The shifting seemed acceptable after all that.

The day had started with one brake job after another. The owner of the first bike had taken his wheel out and then squeezed the lever. He'd managed to pry the pads apart and put the wheel in, but said that the brakes didn't work. Every brake job gets written up as a bleed these days, but after I reset the pistons and cleaned the pads and rotor it seemed to be working fine. The gears were a different story. The bike is a Rockhopper 29er, just old enough to have external cables, but they're in full-length housing. The SRAM rear derailleur didn't want to fold up enough to drop the chain onto the hardest cog. Fine silty dirt and a few crashes have stiffened up the pivots so that the return spring can't retract the parallelogram completely. And fully housed cables aren't really better protected from contamination; the housing seems to produce more drag than shelter.

Next up was a double bleed on a Specialized Stumpjumper 6-Fattie that really emphasizes the evolution of mountain bikes into motorless motorcycles. On the plus side, it had SRAM brakes that take the Bleeding Edge tool, which does seem to make the process somewhat easier. I think I only had to redo the rear brake once. The pads were worn an ambiguous amount, so I put in new ones, which stiffened up the lever feel even more. Because I never get to work without interruption, meticulous procedures take even longer.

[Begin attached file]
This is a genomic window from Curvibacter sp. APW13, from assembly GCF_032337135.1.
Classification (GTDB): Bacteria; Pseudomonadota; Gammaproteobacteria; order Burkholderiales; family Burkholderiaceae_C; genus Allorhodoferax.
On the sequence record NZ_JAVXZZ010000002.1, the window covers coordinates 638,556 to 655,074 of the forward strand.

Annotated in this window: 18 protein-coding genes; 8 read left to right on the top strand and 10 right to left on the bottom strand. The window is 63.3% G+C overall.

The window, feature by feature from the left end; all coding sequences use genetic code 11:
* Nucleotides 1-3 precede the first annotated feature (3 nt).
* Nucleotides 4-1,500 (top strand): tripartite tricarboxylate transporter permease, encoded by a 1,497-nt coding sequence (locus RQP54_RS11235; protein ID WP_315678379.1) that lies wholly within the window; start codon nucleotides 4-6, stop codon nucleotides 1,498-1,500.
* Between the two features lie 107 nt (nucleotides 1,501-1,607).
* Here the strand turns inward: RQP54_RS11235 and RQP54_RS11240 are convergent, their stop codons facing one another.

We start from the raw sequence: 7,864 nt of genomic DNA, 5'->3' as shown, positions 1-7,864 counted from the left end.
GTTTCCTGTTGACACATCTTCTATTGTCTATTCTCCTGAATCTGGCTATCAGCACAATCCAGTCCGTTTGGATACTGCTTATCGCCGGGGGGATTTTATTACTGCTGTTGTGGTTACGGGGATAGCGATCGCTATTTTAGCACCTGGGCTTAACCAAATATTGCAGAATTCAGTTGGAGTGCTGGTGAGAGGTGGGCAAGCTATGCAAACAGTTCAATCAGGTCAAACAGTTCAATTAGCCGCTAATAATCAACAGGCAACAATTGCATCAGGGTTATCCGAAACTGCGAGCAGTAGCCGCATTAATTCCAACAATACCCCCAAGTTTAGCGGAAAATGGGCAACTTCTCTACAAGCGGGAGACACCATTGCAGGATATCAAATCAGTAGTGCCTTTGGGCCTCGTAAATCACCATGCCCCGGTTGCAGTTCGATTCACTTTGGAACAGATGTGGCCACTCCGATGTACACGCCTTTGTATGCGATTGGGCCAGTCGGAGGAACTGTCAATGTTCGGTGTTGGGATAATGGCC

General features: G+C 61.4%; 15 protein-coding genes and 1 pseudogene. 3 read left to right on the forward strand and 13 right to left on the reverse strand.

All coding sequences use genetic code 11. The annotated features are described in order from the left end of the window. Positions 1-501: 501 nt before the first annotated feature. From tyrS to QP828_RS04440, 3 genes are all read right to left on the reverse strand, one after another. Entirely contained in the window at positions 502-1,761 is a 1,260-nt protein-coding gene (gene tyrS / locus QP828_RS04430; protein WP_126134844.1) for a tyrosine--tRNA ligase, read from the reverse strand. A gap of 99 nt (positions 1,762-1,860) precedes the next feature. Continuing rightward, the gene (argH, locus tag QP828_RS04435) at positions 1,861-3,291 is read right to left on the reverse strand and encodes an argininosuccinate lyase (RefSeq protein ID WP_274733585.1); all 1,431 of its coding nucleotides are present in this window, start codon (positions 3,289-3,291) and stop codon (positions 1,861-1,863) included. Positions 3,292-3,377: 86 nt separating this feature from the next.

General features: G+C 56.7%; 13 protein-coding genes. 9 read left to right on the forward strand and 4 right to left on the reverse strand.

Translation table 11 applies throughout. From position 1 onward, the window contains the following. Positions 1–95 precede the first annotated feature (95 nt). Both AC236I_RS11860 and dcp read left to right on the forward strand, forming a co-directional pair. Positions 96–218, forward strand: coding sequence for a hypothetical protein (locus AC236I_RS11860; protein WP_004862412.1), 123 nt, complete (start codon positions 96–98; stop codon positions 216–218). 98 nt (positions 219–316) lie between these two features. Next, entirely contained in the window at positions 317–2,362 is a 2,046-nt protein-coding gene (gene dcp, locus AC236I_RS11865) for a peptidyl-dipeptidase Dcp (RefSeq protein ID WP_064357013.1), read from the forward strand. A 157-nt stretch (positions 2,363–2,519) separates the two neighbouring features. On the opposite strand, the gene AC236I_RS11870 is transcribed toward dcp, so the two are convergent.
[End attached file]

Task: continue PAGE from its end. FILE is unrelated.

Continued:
One interruption came from a customer who had brought his Orbea Orca to have a skipping problem checked out. The chain was so worn, it skipped on the derailleur pulleys. Changing chain and cassette seemed to set things right, but then he rode it and had more problems. I explained that we would ordinarily have started with cables and housing, but that the chain issue had seemed obvious, and cables and housing would have meant stripping off his sexy bar wrap. I'll sacrifice what's necessary to get a job done, but since the look of the bike was obviously important to him I didn't want to shred the cosmetics unnecessarily. Then, as we were examining the bike in the parking lot, we turned it over and found a crack in one chainstay. This was probably not the cause of the chain problems, because the ding from which it originated was small and fairly fresh. The bike did not flex or make scary noises. He's pursuing replacement through Orbea, and came in to discuss riding position and fit issues. That's never a short conversation.

The last brake bleed had to wait until this morning. The bike came from Bikes Direct to the Repair Shop. I assembled it in early July. The rear brake calipers are already a rust pit.

The bike has SRAM Guide R brakes, nominally the same as the ones that behaved reasonably well on the previous day's Stumpjumper, but these have conventional bleed ports. That calls for a slightly more cumbersome procedure, but I've done it before. The wrinkle this time is that the rider and his buddy tried to bleed the system themselves before giving up and bringing us not only their original problem but the results of whatever they had done.

The lever was whacked out. We had to reposition a couple of parts just to set it up according to the instructions to begin the actual bleeding. I'm not sure how they got things as jammed up as they did, but I could not get fluid to go through the system no matter what I did. I finally faced the fact that I was going to have to open up the lever to see why the piston did not want to move.
This isn't all the parts. The real business was still stuck inside the lever body.